Energy expenditures for food processing, maintenance, and activity requirements were determined in the laboratory on the American badger, Taxidea taxus, both with ad lib. food and starved for 7, 20, and 30 days. Body weight decreased at about 76 g per day, resulting in a respiratory quotient (RQ) of 0.83 after 30 days of starvation. Energy requirements were calculated from Vo2 values. A 24.2%, 19.7%, and 26.3% reduction in total metabolism was observed at 7, 20, and 30 days, respectively, without food because of reduced maintenance and activity requirements. As a result, badgers were able to conserve approximately 17 g of tissue per day after 30 days without food. Part of the lower maintenance metabolism was accounted for by a 1.7 C reduction in body temperature. Activity was most depressed the first week of starvation but progressively increased after 20 and 30 days without food.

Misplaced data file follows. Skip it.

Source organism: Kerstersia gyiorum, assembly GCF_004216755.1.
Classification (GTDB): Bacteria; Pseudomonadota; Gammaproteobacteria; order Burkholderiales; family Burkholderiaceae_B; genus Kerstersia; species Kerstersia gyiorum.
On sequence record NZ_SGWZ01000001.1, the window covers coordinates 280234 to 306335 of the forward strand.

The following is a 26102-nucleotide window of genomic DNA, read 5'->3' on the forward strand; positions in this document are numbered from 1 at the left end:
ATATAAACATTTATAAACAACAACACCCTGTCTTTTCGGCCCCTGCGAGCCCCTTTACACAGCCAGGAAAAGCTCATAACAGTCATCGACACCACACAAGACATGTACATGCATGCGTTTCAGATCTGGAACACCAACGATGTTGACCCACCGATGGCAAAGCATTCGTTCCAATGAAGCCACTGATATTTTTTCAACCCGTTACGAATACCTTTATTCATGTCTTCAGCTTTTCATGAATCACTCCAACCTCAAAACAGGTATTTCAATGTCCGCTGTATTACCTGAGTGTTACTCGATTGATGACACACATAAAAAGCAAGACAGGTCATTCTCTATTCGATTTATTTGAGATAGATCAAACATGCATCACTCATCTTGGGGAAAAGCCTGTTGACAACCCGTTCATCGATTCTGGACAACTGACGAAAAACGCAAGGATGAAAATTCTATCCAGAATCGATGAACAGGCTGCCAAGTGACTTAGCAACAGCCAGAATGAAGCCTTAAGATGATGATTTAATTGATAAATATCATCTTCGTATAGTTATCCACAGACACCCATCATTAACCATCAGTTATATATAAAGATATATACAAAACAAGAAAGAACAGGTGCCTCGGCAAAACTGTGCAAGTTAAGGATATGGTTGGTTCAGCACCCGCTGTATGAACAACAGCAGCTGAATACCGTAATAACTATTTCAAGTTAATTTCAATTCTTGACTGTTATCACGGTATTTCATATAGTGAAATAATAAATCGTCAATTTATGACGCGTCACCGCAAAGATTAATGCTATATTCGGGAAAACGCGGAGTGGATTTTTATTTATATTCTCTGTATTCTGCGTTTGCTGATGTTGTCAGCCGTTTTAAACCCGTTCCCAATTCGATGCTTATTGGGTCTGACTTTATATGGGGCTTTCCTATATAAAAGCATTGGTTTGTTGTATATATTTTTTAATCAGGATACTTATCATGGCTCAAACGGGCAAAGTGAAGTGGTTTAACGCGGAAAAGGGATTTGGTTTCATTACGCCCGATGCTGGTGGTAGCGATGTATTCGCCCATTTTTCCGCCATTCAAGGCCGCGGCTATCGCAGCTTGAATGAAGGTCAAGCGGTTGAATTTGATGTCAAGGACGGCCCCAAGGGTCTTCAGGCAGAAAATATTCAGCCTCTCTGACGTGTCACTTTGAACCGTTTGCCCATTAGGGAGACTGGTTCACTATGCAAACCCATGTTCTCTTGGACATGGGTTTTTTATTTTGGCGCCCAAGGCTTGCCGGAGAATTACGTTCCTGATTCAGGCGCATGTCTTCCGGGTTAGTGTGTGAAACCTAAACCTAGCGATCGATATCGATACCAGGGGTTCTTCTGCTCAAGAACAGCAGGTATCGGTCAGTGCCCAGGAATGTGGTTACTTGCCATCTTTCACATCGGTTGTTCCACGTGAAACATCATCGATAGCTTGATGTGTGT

The original publication is available at http://www.jstor.org/stable/30159942